Orange Shirt Day

Orange Shirt Day takes place on September 30th and is a day set aside to remember the Residential School System, the atrocities that happened there, and the consequences that are still in effect today. While the custom is to wear an orange shirt to show support and respect, two classes at Reynolds High School went even further. Social Justice 12 and Art 9 collaborated to create braided bracelets for every member of the school, both students and staff. Every bracelet was adorned with a single orange bead, each meant to represent a soul affected by the Residential School System. I had the fortune of watching these two classes pair up on their first day of bracelet-making, and it was a truly heartwarming experience. I’d like to briefly outline some of the things I observed about this collaboration.


Firstly, this partnership between the Social Justice and Art classes felt organic and positive. Grade 12s had the opportunity to mentor grade 9s, allowing for an interaction that wouldn’t be typical in high school. The Grade 12s began the class by each introducing themselves and stating (in a word or short phrase) what Orange Shirt Day means to them, demonstrating the significance of the activity in a way that allowed for individual interpretation while still addressing the objective of the project. The classes were then divided up in order to pair an even amount of Grade 12s with 9s. Grade 12s helped with braiding when necessary, and all were able to chat about the significance of the event together. By the end of just one session, the pile of bracelets was surprisingly large.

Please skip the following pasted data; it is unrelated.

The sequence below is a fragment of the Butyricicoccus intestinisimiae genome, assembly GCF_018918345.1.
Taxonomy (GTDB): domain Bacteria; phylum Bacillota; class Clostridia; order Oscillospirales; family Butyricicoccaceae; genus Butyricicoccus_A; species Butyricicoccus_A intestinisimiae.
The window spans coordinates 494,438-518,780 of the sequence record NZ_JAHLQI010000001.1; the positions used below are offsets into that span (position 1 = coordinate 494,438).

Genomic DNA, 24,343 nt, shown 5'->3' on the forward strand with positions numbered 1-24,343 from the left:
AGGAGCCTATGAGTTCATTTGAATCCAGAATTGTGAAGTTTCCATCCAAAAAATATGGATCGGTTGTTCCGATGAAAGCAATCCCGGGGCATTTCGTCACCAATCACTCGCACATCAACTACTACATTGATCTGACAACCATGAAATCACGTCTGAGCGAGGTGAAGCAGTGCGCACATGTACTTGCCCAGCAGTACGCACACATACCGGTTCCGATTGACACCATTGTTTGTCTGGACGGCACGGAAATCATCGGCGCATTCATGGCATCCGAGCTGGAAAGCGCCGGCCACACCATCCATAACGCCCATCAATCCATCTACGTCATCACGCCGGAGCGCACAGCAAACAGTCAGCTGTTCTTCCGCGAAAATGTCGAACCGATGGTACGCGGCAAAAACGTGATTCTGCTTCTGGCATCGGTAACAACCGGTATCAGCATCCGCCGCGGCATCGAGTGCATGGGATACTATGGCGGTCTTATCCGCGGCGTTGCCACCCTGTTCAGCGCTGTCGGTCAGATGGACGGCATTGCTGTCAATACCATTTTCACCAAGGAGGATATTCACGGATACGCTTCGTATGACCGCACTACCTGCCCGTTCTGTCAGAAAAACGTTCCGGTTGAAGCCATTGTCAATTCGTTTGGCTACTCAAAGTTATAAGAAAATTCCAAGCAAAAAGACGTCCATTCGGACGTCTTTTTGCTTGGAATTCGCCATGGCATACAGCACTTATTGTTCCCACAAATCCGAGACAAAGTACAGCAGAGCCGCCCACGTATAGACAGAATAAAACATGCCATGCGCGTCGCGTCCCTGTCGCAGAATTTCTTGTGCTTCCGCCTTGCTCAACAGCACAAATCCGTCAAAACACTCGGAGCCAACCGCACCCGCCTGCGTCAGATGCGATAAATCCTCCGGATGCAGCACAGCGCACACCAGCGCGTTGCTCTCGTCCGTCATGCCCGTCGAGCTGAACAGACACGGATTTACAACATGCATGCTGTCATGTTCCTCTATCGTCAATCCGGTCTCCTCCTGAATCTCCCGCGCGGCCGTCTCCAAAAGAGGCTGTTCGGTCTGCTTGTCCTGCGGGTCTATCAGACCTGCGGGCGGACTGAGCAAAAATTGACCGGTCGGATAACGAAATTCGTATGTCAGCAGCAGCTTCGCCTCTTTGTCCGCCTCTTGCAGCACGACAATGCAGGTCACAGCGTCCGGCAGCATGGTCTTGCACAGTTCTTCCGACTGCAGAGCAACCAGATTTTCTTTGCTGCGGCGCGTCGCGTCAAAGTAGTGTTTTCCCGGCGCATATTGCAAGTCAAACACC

Secondly, the project engaged with and supported different types of literacies. The braided and beaded bracelets all hold meaning that cannot be “read” in the sense of reading a book, but can be understood in a cultural reading. Braids and beads carry extra significance in Indigenous societies, so the decision to create these bracelets for a reconciliation project was not unintentional.

Thirdly, the project was intended to benefit the entire school, not just the classes who were creating it. One of the First Nations Principles of Learning is that learning should not only support the self, but also the community, the family, the land, the spirits, and the ancestors. Social Justice 12 and Art 9 created a project that benefitted the entire school and paid respect to the living and dead members of residential schools and anyone else the schools affected. In wearing the bracelets, the message is also brought out into the greater community and opens up conversations about their meaning. Although I wasn’t at Reynolds on September 30th, on October 5th, the majority of people at the school (myself included) were still wearing their bracelets.


Events like Orange Shirt Day seem to bring out the best in our school system. Students get to collaborate together doing work that really matters and that has immediate, visible effects. The interactions (and later, the outcomes) that I witnessed from this project made me hopeful about our future generations. I can’t wait to see more examples of projects like this one and witness more inclusions of Indigenous Learning Principles in our classrooms.


(1) Consider collaborating with another classroom for a project. If you want your students to do an art project but don’t have the skills or resources, collaborate with an Art class. Talk to other teachers in your school to see who would be willing to collaborate, and work from there. Maybe a science and math class can collaborate to create bridges to measure strength. Maybe an English and Music class can collaborate to study lyrics as poetry. The options are endless.

(2) Create opportunities for Social Activism within your school. Research important days and ask your students for ideas about what to do to commemorate them. Follow through.

(3) When designing these projects, make sure students of all abilities can participate.



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